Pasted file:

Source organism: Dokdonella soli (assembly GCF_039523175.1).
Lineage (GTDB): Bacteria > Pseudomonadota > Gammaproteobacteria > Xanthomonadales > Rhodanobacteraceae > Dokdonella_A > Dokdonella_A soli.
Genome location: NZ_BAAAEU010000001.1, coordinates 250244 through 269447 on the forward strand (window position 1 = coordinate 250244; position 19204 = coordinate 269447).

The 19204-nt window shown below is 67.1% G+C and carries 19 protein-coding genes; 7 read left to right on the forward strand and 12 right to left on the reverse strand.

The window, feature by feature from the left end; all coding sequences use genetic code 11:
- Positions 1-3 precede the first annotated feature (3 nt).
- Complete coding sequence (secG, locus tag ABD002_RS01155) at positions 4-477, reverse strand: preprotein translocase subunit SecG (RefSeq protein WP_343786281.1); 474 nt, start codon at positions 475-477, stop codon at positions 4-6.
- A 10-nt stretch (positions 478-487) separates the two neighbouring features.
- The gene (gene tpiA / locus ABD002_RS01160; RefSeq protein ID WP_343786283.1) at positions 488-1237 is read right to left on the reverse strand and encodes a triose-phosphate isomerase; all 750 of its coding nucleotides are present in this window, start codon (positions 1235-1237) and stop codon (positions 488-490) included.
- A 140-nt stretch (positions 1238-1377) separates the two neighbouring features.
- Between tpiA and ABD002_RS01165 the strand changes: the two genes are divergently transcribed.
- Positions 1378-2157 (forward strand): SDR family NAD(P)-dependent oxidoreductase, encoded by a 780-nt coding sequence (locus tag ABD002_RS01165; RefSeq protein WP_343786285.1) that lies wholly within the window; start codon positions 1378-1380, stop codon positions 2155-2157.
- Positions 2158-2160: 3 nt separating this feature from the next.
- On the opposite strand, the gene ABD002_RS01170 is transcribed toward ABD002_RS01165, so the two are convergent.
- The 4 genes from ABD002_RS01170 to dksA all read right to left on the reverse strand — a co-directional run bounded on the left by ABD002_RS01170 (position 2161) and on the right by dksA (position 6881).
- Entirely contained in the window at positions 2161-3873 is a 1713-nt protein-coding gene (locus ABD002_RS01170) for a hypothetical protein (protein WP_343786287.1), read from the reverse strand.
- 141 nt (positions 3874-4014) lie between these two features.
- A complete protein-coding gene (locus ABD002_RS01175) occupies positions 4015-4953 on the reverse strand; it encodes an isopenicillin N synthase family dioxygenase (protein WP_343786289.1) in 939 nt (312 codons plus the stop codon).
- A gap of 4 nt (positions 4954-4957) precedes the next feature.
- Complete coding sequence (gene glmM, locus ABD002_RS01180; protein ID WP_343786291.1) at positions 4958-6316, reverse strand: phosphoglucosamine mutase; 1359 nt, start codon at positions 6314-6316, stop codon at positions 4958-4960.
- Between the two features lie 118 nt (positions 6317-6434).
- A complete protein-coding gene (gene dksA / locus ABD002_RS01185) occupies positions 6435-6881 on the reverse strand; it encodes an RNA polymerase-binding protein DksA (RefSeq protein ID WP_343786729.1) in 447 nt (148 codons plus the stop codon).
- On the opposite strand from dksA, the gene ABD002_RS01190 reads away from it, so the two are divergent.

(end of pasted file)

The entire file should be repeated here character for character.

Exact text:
Source organism: Dokdonella soli (assembly GCF_039523175.1).
Lineage (GTDB): Bacteria > Pseudomonadota > Gammaproteobacteria > Xanthomonadales > Rhodanobacteraceae > Dokdonella_A > Dokdonella_A soli.
Genome location: NZ_BAAAEU010000001.1, coordinates 250244 through 269447 on the forward strand (window position 1 = coordinate 250244; position 19204 = coordinate 269447).

The 19204-nt window shown below is 67.1% G+C and carries 19 protein-coding genes; 7 read left to right on the forward strand and 12 right to left on the reverse strand.

The window, feature by feature from the left end; all coding sequences use genetic code 11:
- Positions 1-3 precede the first annotated feature (3 nt).
- Complete coding sequence (secG, locus tag ABD002_RS01155) at positions 4-477, reverse strand: preprotein translocase subunit SecG (RefSeq protein WP_343786281.1); 474 nt, start codon at positions 475-477, stop codon at positions 4-6.
- A 10-nt stretch (positions 478-487) separates the two neighbouring features.
- The gene (gene tpiA / locus ABD002_RS01160; RefSeq protein ID WP_343786283.1) at positions 488-1237 is read right to left on the reverse strand and encodes a triose-phosphate isomerase; all 750 of its coding nucleotides are present in this window, start codon (positions 1235-1237) and stop codon (positions 488-490) included.
- A 140-nt stretch (positions 1238-1377) separates the two neighbouring features.
- Between tpiA and ABD002_RS01165 the strand changes: the two genes are divergently transcribed.
- Positions 1378-2157 (forward strand): SDR family NAD(P)-dependent oxidoreductase, encoded by a 780-nt coding sequence (locus tag ABD002_RS01165; RefSeq protein WP_343786285.1) that lies wholly within the window; start codon positions 1378-1380, stop codon positions 2155-2157.
- Positions 2158-2160: 3 nt separating this feature from the next.
- On the opposite strand, the gene ABD002_RS01170 is transcribed toward ABD002_RS01165, so the two are convergent.
- The 4 genes from ABD002_RS01170 to dksA all read right to left on the reverse strand — a co-directional run bounded on the left by ABD002_RS01170 (position 2161) and on the right by dksA (position 6881).
- Entirely contained in the window at positions 2161-3873 is a 1713-nt protein-coding gene (locus ABD002_RS01170) for a hypothetical protein (protein WP_343786287.1), read from the reverse strand.
- 141 nt (positions 3874-4014) lie between these two features.
- A complete protein-coding gene (locus ABD002_RS01175) occupies positions 4015-4953 on the reverse strand; it encodes an isopenicillin N synthase family dioxygenase (protein WP_343786289.1) in 939 nt (312 codons plus the stop codon).
- A gap of 4 nt (positions 4954-4957) precedes the next feature.
- Complete coding sequence (gene glmM, locus ABD002_RS01180; protein ID WP_343786291.1) at positions 4958-6316, reverse strand: phosphoglucosamine mutase; 1359 nt, start codon at positions 6314-6316, stop codon at positions 4958-4960.
- Between the two features lie 118 nt (positions 6317-6434).
- A complete protein-coding gene (gene dksA / locus ABD002_RS01185) occupies positions 6435-6881 on the reverse strand; it encodes an RNA polymerase-binding protein DksA (RefSeq protein ID WP_343786729.1) in 447 nt (148 codons plus the stop codon).
- On the opposite strand from dksA, the gene ABD002_RS01190 reads away from it, so the two are divergent.